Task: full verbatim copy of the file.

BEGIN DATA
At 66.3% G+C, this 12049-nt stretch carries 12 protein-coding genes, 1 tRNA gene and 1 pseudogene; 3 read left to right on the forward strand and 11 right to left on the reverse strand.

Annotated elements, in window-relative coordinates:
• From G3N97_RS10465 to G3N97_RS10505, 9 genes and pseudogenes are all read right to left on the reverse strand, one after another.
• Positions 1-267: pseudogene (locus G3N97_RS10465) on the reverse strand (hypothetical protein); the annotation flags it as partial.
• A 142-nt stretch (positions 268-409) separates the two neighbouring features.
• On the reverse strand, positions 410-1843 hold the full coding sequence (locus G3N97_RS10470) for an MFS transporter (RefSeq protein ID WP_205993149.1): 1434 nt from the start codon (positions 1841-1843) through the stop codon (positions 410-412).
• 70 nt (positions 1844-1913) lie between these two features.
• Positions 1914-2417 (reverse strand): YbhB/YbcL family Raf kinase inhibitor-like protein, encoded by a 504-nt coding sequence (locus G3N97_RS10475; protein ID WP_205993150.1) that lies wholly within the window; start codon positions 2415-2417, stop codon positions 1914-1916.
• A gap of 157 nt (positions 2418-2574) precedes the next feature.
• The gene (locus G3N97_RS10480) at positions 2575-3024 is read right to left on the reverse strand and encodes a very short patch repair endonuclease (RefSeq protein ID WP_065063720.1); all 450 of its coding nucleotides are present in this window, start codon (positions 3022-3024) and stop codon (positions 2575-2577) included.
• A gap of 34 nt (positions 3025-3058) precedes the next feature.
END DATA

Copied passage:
At 66.3% G+C, this 12049-nt stretch carries 12 protein-coding genes, 1 tRNA gene and 1 pseudogene; 3 read left to right on the forward strand and 11 right to left on the reverse strand.

Annotated elements, in window-relative coordinates:
• From G3N97_RS10465 to G3N97_RS10505, 9 genes and pseudogenes are all read right to left on the reverse strand, one after another.
• Positions 1-267: pseudogene (locus G3N97_RS10465) on the reverse strand (hypothetical protein); the annotation flags it as partial.
• A 142-nt stretch (positions 268-409) separates the two neighbouring features.
• On the reverse strand, positions 410-1843 hold the full coding sequence (locus G3N97_RS10470) for an MFS transporter (RefSeq protein ID WP_205993149.1): 1434 nt from the start codon (positions 1841-1843) through the stop codon (positions 410-412).
• 70 nt (positions 1844-1913) lie between these two features.
• Positions 1914-2417 (reverse strand): YbhB/YbcL family Raf kinase inhibitor-like protein, encoded by a 504-nt coding sequence (locus G3N97_RS10475; protein ID WP_205993150.1) that lies wholly within the window; start codon positions 2415-2417, stop codon positions 1914-1916.
• A gap of 157 nt (positions 2418-2574) precedes the next feature.
• The gene (locus G3N97_RS10480) at positions 2575-3024 is read right to left on the reverse strand and encodes a very short patch repair endonuclease (RefSeq protein ID WP_065063720.1); all 450 of its coding nucleotides are present in this window, start codon (positions 3022-3024) and stop codon (positions 2575-2577) included.
• A gap of 34 nt (positions 3025-3058) precedes the next feature.